I'm afraid to read Fire and Fury -- I'm not sure how much more outrage I want to feel!

    1. You'll laugh at some of the outrage, though.

  3. I have a hat I need to felt. I made it last year and it's never been used because I really had no idea how to felt it and I never think to Google it! I hope to remember this when I am home and ready to do the felting. :)

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  5. Ladies (and gentlemen)! This is what I know about shrinking fisherman’s mittens.
    1. It is agitation and the shock of going from hot to cold that shrinks them.
    2. Drier shrinking works but is pretty uncontrollable. You wouldn’t want your mittens to wind up fitting your puppy.
    3. They are never boiled. “New England Boiled Mittens” was a cute title Yankee Magazine put on my article about fishermen’s mittens, à la “New England boiled dinner.”
    4. Fishermen do indeed wear them wet down and wrung out, but you don’t have to. 5. Lacking a fishing boat with an engine manifold, you can shrink them at home as follows:
    You will need:
    2 good-sized dishpans
    a largish pot of boiling water
    cold water from the tap
    a washboard, or similar rough surface
    soap: real soap. I use Murphy’s Oil Soap, available in the cleaning section of the supermarket or the hardware store.
    a tough bristled scrub brush
    Newspaper or paper bag and a sharpie
    a. Lay one mitten on the newsprint and trace around it with the sharpie, being really careful not to get sharpie on your mitten. Show the thumb outline as well. Lay your hand on the tracing, matching the base of your hand to the base of the mitten hand and trace around your hand. It should be a lot shorter than the mitten by about 20%.
    b. Work on a table outdoors or in your kitchen sink.
    c. Fill one dishpan with water as hot as you can comfortably tolerate. Fill the other with cold water as cold as you can stand. Put ice cubes in it. Add salt if you want, to give the impression of seawater. (Neither are necessary but will make everything seem more authentic.)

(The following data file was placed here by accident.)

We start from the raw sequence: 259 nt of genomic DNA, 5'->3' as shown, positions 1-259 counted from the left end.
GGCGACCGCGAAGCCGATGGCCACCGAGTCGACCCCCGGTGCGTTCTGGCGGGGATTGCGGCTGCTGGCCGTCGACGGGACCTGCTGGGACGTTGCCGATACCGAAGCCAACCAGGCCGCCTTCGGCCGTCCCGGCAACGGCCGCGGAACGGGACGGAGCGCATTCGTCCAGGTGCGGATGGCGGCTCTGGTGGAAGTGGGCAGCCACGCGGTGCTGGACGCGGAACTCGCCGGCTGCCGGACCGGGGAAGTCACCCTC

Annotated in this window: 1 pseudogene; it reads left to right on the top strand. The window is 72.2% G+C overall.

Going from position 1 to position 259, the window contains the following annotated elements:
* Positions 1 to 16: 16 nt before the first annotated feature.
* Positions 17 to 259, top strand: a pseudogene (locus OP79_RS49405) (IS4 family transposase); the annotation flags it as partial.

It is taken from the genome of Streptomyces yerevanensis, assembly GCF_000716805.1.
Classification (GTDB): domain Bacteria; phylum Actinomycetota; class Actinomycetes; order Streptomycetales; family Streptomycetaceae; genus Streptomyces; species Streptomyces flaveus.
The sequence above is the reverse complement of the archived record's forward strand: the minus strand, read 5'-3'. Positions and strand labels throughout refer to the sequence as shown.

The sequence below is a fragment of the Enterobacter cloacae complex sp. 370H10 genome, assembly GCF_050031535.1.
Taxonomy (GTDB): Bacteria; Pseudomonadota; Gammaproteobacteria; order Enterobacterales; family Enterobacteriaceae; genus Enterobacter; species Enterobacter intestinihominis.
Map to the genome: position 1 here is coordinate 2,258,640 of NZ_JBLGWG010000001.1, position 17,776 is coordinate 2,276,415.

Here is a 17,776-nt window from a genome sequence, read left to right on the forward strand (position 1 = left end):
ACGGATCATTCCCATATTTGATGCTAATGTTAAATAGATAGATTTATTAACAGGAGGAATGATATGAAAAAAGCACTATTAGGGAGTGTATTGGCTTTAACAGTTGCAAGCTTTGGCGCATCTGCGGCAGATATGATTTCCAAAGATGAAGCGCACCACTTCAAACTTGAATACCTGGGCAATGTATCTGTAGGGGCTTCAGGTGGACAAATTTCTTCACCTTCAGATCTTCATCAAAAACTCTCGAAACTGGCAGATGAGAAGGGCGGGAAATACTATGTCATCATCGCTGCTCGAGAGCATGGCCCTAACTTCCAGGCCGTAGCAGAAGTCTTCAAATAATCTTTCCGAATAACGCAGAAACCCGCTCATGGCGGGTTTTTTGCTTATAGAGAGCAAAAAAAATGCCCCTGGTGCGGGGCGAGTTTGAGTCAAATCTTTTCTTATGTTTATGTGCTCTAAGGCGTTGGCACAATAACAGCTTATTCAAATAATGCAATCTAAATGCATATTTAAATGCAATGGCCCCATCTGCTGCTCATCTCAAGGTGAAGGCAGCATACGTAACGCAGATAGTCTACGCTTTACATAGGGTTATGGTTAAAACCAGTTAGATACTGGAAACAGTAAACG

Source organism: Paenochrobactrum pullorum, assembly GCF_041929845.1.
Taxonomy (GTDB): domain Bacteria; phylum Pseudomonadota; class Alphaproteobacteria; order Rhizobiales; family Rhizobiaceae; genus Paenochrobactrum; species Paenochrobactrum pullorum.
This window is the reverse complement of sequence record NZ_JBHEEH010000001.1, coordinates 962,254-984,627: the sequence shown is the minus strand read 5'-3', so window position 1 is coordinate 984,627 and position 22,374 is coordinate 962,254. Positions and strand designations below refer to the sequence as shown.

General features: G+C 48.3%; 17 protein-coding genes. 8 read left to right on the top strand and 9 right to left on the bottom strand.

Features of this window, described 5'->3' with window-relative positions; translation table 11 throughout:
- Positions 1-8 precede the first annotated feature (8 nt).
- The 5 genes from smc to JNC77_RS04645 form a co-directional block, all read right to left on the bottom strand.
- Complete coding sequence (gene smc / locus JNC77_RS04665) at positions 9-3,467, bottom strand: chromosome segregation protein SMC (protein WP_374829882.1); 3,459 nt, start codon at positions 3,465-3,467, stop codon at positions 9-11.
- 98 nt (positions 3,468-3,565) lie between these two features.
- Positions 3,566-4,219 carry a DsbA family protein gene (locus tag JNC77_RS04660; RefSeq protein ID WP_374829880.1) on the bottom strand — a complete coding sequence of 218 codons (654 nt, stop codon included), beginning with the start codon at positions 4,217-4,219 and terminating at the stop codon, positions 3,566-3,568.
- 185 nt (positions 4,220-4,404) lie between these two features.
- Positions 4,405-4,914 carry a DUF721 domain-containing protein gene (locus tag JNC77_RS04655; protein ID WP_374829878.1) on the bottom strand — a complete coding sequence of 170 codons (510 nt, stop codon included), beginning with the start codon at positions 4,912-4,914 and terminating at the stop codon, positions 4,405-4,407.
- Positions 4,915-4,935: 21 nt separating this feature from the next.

d. Wet the mittens thoroughly in the hot water. Pour or rub soap onto them lavishly, squeeze the soap through them, and rub them energetically on the washboard, all sides of both hand and thumb. They will feel all mushy in the hot water.
    e. When you’re tired of scrubbing, plunge them into the cold water, rinse and squeeze cold water through them. Let them get really cold. They will feel stiff and unhappy. Then
    f. Repeat d. and e. over and over, adding soap each time and water from the boiling water as needed to keep the water hot. Ditto, from the tap, the cold water. Keep it up until the mittens no longer go mushy in the hot water. This should take a max of 30 to 45 minutes.
    Lay them out on the newspaper tracing. They should be just a tad longer than your hand. Try them on to be sure they just fit. They should lose altogether about 20 percent of their length.
    g. Rinse them thoroughly in the cold water, adding a tad bit of ammonia to whiten and soften them if you wish. Squeeze water out without twisting the mittens.
    h. Put the mittens, optionally with other things, in the spin cycle of the washing machine, or roll them into towels to get rid of excess water.
    i. Lay them on a counter and brush up the nap toward the tip, starting at the tip and working toward the cuff. Lay them to dry somewhere warmish and dry.
    That’s it. It should be do-able within an hour. For more about fishermen’s and other traditional New England mittens or to find any of my books on same, check out my website,